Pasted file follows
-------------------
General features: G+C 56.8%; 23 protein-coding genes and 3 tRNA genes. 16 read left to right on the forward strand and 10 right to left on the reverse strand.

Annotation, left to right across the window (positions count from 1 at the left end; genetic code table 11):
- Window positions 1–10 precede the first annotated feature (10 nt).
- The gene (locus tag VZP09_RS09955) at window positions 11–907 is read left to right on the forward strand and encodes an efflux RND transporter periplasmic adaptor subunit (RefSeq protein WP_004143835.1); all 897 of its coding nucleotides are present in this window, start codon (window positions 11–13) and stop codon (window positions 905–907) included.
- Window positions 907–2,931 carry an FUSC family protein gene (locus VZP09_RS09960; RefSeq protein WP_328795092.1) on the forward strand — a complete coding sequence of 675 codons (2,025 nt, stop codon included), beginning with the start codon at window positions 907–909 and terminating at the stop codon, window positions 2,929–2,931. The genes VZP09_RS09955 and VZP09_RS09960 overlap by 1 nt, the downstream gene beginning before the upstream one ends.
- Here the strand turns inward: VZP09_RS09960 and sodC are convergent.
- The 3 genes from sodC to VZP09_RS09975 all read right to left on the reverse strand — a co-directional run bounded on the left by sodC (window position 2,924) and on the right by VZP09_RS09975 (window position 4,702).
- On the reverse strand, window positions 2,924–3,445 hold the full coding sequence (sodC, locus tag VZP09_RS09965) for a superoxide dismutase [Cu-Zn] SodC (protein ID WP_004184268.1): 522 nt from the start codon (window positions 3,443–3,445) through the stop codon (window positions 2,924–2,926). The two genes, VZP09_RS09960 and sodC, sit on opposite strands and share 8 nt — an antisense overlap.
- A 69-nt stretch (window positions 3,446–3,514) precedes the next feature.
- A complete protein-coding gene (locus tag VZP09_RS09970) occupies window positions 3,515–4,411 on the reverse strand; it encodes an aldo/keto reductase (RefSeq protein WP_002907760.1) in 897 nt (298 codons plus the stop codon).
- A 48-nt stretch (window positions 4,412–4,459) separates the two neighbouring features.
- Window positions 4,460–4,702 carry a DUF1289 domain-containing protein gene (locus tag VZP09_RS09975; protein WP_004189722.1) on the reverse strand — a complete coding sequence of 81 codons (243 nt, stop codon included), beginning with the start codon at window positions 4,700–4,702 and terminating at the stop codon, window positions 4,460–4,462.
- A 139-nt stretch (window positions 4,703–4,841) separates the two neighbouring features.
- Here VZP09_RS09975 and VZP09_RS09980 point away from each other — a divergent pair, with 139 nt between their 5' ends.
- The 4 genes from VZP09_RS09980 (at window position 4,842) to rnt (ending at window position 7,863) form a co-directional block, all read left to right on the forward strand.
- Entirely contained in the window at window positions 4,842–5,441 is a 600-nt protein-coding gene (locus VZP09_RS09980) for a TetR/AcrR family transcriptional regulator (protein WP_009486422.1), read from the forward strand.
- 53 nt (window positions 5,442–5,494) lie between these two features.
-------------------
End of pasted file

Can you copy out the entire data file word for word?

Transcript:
General features: G+C 56.8%; 23 protein-coding genes and 3 tRNA genes. 16 read left to right on the forward strand and 10 right to left on the reverse strand.

Annotation, left to right across the window (positions count from 1 at the left end; genetic code table 11):
- Window positions 1–10 precede the first annotated feature (10 nt).
- The gene (locus tag VZP09_RS09955) at window positions 11–907 is read left to right on the forward strand and encodes an efflux RND transporter periplasmic adaptor subunit (RefSeq protein WP_004143835.1); all 897 of its coding nucleotides are present in this window, start codon (window positions 11–13) and stop codon (window positions 905–907) included.
- Window positions 907–2,931 carry an FUSC family protein gene (locus VZP09_RS09960; RefSeq protein WP_328795092.1) on the forward strand — a complete coding sequence of 675 codons (2,025 nt, stop codon included), beginning with the start codon at window positions 907–909 and terminating at the stop codon, window positions 2,929–2,931. The genes VZP09_RS09955 and VZP09_RS09960 overlap by 1 nt, the downstream gene beginning before the upstream one ends.
- Here the strand turns inward: VZP09_RS09960 and sodC are convergent.
- The 3 genes from sodC to VZP09_RS09975 all read right to left on the reverse strand — a co-directional run bounded on the left by sodC (window position 2,924) and on the right by VZP09_RS09975 (window position 4,702).
- On the reverse strand, window positions 2,924–3,445 hold the full coding sequence (sodC, locus tag VZP09_RS09965) for a superoxide dismutase [Cu-Zn] SodC (protein ID WP_004184268.1): 522 nt from the start codon (window positions 3,443–3,445) through the stop codon (window positions 2,924–2,926). The two genes, VZP09_RS09960 and sodC, sit on opposite strands and share 8 nt — an antisense overlap.
- A 69-nt stretch (window positions 3,446–3,514) precedes the next feature.
- A complete protein-coding gene (locus tag VZP09_RS09970) occupies window positions 3,515–4,411 on the reverse strand; it encodes an aldo/keto reductase (RefSeq protein WP_002907760.1) in 897 nt (298 codons plus the stop codon).
- A 48-nt stretch (window positions 4,412–4,459) separates the two neighbouring features.
- Window positions 4,460–4,702 carry a DUF1289 domain-containing protein gene (locus tag VZP09_RS09975; protein WP_004189722.1) on the reverse strand — a complete coding sequence of 81 codons (243 nt, stop codon included), beginning with the start codon at window positions 4,700–4,702 and terminating at the stop codon, window positions 4,460–4,462.
- A 139-nt stretch (window positions 4,703–4,841) separates the two neighbouring features.
- Here VZP09_RS09975 and VZP09_RS09980 point away from each other — a divergent pair, with 139 nt between their 5' ends.
- The 4 genes from VZP09_RS09980 (at window position 4,842) to rnt (ending at window position 7,863) form a co-directional block, all read left to right on the forward strand.
- Entirely contained in the window at window positions 4,842–5,441 is a 600-nt protein-coding gene (locus VZP09_RS09980) for a TetR/AcrR family transcriptional regulator (protein WP_009486422.1), read from the forward strand.
- 53 nt (window positions 5,442–5,494) lie between these two features.